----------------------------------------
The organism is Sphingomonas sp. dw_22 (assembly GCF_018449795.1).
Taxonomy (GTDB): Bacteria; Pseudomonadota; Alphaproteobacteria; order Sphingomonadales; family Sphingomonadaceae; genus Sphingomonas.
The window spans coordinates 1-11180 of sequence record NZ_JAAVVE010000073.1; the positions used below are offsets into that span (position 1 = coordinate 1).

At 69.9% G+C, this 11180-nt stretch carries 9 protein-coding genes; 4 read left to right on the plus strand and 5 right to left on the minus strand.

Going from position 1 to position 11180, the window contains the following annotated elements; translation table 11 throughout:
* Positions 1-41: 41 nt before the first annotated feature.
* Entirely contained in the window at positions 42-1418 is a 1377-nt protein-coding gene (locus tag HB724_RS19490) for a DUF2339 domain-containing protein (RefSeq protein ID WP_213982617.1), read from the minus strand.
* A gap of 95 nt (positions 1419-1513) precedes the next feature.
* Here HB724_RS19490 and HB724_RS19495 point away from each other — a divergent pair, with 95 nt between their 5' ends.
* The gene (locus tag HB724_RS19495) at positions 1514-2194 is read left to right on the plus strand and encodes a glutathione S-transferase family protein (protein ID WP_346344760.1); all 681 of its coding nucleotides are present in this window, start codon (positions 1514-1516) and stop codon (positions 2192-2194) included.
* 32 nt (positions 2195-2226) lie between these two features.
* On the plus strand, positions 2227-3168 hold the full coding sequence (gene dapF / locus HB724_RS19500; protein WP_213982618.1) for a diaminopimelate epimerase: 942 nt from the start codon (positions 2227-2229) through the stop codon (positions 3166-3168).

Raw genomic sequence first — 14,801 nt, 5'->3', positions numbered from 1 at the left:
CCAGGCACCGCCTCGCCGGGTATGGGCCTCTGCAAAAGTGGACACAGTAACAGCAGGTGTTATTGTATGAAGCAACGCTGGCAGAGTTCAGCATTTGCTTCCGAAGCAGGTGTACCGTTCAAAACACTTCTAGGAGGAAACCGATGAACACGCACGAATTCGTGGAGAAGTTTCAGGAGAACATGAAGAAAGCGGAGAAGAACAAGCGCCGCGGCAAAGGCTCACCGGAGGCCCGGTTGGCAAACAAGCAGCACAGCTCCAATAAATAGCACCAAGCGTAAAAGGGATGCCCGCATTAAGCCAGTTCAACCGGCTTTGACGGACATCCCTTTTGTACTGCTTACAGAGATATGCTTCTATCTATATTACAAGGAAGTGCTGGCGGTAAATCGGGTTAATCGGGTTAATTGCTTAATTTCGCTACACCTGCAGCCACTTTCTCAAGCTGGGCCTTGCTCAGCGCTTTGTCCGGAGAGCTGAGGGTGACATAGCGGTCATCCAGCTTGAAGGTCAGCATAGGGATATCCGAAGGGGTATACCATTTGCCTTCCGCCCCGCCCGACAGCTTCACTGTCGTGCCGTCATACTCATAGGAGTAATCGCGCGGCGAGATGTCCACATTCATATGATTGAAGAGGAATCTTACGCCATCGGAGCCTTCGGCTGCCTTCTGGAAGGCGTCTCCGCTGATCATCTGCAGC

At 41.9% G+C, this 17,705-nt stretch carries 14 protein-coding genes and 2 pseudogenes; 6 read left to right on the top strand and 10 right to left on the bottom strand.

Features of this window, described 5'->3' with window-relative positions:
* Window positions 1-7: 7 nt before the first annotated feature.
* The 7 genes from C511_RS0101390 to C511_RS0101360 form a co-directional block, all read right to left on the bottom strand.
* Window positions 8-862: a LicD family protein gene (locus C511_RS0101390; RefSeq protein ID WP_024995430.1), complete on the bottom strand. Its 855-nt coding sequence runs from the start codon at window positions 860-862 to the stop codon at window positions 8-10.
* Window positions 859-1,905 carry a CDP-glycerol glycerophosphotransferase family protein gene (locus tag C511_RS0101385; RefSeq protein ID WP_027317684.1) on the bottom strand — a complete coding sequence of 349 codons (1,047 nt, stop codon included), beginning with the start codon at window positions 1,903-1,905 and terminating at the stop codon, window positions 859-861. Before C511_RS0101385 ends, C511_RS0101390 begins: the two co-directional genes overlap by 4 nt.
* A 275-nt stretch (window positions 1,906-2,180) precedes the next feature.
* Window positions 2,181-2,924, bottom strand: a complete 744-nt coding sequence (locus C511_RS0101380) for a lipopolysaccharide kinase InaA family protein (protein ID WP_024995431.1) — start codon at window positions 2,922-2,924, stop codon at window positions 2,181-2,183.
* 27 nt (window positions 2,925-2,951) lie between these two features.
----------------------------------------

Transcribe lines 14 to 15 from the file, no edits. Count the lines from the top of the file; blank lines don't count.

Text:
CCAGGCACCGCCTCGCCGGGTATGGGCCTCTGCAAAAGTGGACACAGTAACAGCAGGTGTTATTGTATGAAGCAACGCTGGCAGAGTTCAGCATTTGCTTCCGAAGCAGGTGTACCGTTCAAAACACTTCTAGGAGGAAACCGATGAACACGCACGAATTCGTGGAGAAGTTTCAGGAGAACATGAAGAAAGCGGAGAAGAACAAGCGCCGCGGCAAAGGCTCACCGGAGGCCCGGTTGGCAAACAAGCAGCACAGCTCCAATAAATAGCACCAAGCGTAAAAGGGATGCCCGCATTAAGCCAGTTCAACCGGCTTTGACGGACATCCCTTTTGTACTGCTTACAGAGATATGCTTCTATCTATATTACAAGGAAGTGCTGGCGGTAAATCGGGTTAATCGGGTTAATTGCTTAATTTCGCTACACCTGCAGCCACTTTCTCAAGCTGGGCCTTGCTCAGCGCTTTGTCCGGAGAGCTGAGGGTGACATAGCGGTCATCCAGCTTGAAGGTCAGCATAGGGATATCCGAAGGGGTATACCATTTGCCTTCCGCCCCGCCCGACAGCTTCACTGTCGTGCCGTCATACTCATAGGAGTAATCGCGCGGCGAGATGTCCACATTCATATGATTGAAGAGGAATCTTACGCCATCGGAGCCTTCGGCTGCCTTCTGGAAGGCGTCTCCGCTGATCATCTGCAGC

At 41.9% G+C, this 17,705-nt stretch carries 14 protein-coding genes and 2 pseudogenes; 6 read left to right on the top strand and 10 right to left on the bottom strand.